Getting started on Twitter and learning to use the network successfully poses a multitude of unique problems to most newbies, despite the miles of column inches of how-tos and tips that the ubiquitous site has claimed over the last 12 months.
If you’re logging on to Twitter for the first time for your business, the usual hard-and-fast social media rules still apply. If netiquette is new to you, then brush up on the rules of engagement in the social media sphere before making any posts. Committing a social media faux pas will undermine a fledgling campaign before it’s even off the ground, so tread carefully.
As with most social media properties, Twitter has its own specific language and tone, so the very first thing you should do is spend some time learning what it means to Tweet. You can access Twitter in myriad ways, from your Blackberry and iPhone through desktop applications, SMS, and the website itself. You can also follow other users in numerous ways, making it easy to do your research before diving in feet first.
Setting up an account and making your first post are the work of minutes. Click on the ‘get started’ link on Twitter and follow the few steps needed to create an account. As Twitter is a social network, you may want to pause and take some time over the profile section. This will allow your friends, clients, and potential clients to find you easily. The profile section, like the rest of Twitter, is micro-sized so there is little space to go wrong.
When your profile is done, you can search through the profiles of others to find ‘friends’ to follow. These may be users in the same industry, with similar interests, brands you know, or simply people in the same city as yourself. Any users you wish to follow (receive updates from) are added to the list of people you are following. Anyone following you gets added to your own list of followers.
The Syntax of Posting
At first, posting on Twitter can seem more complicated than the update options offered on other blogging sites as it has its own micro-language of commands and actions. After a few posts, these commands will become second nature, but they can be somewhat confusing initially, particularly if you’re new to social networking in general.
The messages you post on Twitter are restricted to just 140 characters. When posting a message, you can choose to post a general update available to anyone clicking on to view your Twitter updates (provided you don’t protect your updates), send a public message to another user, or send a private direct message to a friend (someone you follow and who follows you).
To post a general update, simply write your message and click update. To send a public message to another user, put @ plus their username before you start your message. To send a direct message from the Twitter site, click on the direct messages icon and then choose the user from the drop-down. So far, so simple!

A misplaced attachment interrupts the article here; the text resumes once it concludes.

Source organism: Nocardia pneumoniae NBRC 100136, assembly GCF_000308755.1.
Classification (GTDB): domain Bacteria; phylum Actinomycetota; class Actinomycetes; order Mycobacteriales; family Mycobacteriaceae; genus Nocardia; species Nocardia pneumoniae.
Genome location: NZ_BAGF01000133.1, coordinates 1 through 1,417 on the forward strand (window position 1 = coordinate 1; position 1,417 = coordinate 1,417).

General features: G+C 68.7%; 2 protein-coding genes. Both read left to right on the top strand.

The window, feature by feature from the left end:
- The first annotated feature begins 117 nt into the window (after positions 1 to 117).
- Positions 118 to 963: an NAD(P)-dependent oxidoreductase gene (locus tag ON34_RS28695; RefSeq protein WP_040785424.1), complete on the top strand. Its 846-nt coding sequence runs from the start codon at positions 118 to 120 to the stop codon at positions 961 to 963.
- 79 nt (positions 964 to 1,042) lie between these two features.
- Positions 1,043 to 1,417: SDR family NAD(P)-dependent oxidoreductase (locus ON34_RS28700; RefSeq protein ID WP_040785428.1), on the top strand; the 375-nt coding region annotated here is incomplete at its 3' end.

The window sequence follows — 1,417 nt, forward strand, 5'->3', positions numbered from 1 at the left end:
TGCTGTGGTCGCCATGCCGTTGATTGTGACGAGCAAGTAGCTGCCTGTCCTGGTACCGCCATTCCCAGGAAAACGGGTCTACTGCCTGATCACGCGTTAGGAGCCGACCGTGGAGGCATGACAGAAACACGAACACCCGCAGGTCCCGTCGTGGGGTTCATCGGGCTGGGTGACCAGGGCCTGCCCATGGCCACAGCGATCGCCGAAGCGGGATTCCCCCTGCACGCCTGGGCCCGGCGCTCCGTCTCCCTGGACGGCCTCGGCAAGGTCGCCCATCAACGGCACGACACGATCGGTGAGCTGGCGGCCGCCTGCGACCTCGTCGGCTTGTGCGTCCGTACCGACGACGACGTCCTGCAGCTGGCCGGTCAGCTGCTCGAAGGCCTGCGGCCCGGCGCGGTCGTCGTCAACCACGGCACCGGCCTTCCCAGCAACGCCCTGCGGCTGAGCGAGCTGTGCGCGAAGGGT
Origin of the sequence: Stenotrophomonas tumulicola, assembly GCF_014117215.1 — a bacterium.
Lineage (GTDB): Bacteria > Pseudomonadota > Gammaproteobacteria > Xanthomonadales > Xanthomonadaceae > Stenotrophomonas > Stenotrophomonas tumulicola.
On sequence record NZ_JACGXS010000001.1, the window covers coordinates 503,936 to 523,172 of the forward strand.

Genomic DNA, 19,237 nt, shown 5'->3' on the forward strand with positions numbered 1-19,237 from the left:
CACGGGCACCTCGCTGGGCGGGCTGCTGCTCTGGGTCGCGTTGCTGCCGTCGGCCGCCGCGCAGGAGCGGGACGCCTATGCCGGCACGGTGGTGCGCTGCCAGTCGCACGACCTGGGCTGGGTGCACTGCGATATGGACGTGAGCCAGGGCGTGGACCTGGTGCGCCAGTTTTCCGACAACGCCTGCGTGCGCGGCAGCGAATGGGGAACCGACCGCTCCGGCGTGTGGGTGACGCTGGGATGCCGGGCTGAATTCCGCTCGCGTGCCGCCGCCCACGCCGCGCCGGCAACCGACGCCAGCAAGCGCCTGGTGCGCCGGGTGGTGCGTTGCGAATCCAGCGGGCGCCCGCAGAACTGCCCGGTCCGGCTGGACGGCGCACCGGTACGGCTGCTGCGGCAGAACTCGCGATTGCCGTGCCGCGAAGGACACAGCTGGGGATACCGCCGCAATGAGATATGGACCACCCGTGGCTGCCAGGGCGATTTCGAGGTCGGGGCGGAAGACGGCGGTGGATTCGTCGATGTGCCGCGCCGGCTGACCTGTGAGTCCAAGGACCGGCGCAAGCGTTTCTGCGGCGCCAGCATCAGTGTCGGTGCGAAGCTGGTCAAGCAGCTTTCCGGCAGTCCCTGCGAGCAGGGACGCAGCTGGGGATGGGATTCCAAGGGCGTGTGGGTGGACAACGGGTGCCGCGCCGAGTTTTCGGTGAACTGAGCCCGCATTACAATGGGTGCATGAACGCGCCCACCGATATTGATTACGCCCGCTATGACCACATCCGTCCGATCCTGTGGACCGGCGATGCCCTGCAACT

Because of its foreshortened format, any URLs you post in your updates will be automatically shortened. This saves on characters and gives you room to add more information in that post. Twitter will do this automatically for you or you can choose from several URL-shortening applications that have sprung up in the wake of Twitter’s burgeoning popularity.
When posting, you may wish to mark your update as related to a particular subject or topic. These are known as trending topics and will become important when you begin to use Twitter strategically to promote your brand or business via the social network. For example, if you wanted to categorize your tweet about Google Wave, you would add a hashtag to your tweet, preceding the tag so that it looks like this — #GoogleWave. Anyone searching for Google Wave on Twitter would then find your tweet, listed under the search results.
As Twitter is a social network, using it to promote your business or service is fraught with pitfalls. The easiest mistake to make is to forget your reasons for posting and become caught up in the interactive, social element of Twitter. The allure of quick-fire updates and multiple conversations with newfound friends can easily obscure the branding and optimization goals that led you to open a Twitter account in the first place.
Before you begin to use your new Twitter account, refine the keywords being used in any SEO project and keep them in mind when posting updates. You can use these words and phrase in conjunction with the hashtags function to increase your visibility on the platform for your desired key terms. A number of search engines have also started the process of including Twitter updates in their results pages, making keyword use just as important on Twitter as in any other form of blog or optimization.
When you first join the Twitter conversation, you can opt to ease in gracefully or dive in with a splash. If you’re not confident in your social media abilities, go for the former and build your confidence and knowledge slowly. If you’re a seasoned poster, opt to make a splash and consider incentives such as giveaways, competitions, and early purchase offers to win over new followers and really make your presence felt.